Researchers examined the neuropsychological activity of 39 pregnant women and new mothers as they looked at images of adult and baby faces with either positive or negative expressions.

The study used the chimeric faces test, which uses images made of one half of a neutral face combined with one half of an emotive face to see which side of the participants' brain is used to process positive and negative emotions.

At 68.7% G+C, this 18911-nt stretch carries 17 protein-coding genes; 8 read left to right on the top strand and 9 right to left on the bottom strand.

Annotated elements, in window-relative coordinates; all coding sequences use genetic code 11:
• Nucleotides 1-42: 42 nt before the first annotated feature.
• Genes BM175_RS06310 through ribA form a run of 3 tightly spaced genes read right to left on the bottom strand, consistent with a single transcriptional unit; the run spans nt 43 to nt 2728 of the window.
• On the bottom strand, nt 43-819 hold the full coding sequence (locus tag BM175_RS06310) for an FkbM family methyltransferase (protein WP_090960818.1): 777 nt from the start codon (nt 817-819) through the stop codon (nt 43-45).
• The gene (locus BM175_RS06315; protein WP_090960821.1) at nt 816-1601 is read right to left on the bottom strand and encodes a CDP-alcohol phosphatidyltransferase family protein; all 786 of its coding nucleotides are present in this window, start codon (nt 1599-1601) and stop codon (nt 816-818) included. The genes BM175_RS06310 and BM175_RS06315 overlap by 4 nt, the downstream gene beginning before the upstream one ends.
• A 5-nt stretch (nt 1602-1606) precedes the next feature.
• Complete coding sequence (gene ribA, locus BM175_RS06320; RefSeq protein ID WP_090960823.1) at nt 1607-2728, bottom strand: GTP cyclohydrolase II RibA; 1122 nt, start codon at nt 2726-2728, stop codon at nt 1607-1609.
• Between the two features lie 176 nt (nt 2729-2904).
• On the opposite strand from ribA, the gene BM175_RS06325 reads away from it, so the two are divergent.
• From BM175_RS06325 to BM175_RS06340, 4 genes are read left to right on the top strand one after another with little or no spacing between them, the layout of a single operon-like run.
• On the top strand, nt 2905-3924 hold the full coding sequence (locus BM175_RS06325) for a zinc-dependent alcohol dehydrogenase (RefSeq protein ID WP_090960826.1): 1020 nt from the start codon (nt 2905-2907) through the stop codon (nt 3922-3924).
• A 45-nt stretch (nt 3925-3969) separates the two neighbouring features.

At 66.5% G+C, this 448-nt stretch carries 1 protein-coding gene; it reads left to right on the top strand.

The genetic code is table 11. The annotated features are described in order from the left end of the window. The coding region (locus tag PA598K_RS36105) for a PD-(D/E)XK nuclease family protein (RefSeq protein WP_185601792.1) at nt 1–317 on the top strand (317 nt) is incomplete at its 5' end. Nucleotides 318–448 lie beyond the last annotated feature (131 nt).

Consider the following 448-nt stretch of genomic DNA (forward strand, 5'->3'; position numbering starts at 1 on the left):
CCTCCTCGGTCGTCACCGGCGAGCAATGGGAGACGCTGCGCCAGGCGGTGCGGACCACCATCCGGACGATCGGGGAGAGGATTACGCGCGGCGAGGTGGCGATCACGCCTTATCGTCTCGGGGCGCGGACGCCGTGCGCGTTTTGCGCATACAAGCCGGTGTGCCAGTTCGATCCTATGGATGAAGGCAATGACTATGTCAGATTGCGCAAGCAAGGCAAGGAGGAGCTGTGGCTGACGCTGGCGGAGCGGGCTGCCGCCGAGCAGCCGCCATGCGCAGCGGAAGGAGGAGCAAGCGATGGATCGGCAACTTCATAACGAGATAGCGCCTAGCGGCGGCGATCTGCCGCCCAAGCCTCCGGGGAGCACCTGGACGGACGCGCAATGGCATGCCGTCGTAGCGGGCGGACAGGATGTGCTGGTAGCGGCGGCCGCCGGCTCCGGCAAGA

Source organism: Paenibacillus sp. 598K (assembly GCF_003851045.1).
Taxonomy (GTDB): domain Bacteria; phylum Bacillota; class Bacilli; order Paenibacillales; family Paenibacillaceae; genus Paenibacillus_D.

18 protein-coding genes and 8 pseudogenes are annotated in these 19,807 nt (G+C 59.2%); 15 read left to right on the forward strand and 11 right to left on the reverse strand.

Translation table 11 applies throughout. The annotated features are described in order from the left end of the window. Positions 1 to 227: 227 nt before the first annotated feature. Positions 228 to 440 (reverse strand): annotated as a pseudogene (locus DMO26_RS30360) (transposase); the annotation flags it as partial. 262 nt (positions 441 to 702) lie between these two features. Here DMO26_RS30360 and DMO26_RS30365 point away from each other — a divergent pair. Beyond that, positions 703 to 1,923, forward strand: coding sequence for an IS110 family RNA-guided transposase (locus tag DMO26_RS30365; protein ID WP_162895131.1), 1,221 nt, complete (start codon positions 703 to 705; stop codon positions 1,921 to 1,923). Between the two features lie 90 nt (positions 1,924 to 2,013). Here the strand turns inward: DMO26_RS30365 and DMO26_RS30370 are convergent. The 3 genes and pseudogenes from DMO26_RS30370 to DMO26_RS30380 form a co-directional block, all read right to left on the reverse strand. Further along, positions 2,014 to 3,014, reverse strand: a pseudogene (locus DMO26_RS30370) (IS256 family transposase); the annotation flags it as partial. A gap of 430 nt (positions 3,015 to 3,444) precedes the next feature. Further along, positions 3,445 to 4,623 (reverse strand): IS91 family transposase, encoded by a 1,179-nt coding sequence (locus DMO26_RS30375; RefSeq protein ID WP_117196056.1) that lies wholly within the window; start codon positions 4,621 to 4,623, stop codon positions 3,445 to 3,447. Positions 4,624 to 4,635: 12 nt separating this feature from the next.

"The results suggest that during pregnancy, there are changes in how the brain processes facial emotions that ensure that mothers are neurologically prepared to bond with their babies at birth," said Victoria Bourne of Royal Holloway, University of London.

It showed pregnant women use the right side of their brain more than new mothers do when they look at faces with emotive expressions.


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